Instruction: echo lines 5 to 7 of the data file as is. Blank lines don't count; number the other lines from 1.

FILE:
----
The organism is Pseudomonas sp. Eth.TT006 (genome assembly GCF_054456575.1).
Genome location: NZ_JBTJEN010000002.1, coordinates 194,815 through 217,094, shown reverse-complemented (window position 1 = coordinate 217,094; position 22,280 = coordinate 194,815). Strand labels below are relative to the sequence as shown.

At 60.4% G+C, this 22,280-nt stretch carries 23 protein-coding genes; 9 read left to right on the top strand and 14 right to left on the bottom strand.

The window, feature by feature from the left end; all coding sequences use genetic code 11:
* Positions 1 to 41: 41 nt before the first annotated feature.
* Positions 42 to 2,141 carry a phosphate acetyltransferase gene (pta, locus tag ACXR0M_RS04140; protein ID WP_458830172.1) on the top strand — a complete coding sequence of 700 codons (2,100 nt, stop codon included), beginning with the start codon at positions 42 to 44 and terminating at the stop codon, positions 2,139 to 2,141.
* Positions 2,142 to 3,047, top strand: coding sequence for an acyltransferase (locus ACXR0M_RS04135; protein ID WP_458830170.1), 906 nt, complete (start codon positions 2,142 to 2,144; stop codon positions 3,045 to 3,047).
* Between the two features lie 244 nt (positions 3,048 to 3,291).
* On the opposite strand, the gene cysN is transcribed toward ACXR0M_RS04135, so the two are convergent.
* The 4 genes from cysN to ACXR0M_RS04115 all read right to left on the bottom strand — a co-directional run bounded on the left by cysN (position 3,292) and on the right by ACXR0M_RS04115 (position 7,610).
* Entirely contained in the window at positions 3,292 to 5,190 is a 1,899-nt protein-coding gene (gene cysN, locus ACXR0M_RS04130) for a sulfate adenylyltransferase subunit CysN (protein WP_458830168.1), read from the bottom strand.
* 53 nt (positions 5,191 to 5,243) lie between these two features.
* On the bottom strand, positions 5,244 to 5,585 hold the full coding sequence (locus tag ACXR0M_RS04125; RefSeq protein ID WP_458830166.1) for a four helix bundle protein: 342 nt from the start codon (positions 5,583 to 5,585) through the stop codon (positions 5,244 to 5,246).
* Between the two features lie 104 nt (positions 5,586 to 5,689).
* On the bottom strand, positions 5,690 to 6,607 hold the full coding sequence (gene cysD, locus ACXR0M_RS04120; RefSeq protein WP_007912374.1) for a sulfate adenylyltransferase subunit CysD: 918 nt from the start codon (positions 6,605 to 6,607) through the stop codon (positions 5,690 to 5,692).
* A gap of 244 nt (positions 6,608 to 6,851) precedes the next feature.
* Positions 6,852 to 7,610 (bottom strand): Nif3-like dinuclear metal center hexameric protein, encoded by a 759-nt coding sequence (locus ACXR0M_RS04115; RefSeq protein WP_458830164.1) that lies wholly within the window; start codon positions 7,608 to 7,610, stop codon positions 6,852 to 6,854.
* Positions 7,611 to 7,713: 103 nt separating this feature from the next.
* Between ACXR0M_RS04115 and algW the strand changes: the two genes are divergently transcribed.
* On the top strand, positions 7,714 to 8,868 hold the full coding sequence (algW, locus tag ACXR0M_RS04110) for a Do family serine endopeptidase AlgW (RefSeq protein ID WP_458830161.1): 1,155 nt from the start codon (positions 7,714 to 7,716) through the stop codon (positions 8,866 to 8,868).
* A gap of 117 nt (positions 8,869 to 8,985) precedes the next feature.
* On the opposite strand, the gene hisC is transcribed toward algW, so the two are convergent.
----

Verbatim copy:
* Positions 1 to 41: 41 nt before the first annotated feature.
* Positions 42 to 2,141 carry a phosphate acetyltransferase gene (pta, locus tag ACXR0M_RS04140; protein ID WP_458830172.1) on the top strand — a complete coding sequence of 700 codons (2,100 nt, stop codon included), beginning with the start codon at positions 42 to 44 and terminating at the stop codon, positions 2,139 to 2,141.
* Positions 2,142 to 3,047, top strand: coding sequence for an acyltransferase (locus ACXR0M_RS04135; protein ID WP_458830170.1), 906 nt, complete (start codon positions 2,142 to 2,144; stop codon positions 3,045 to 3,047).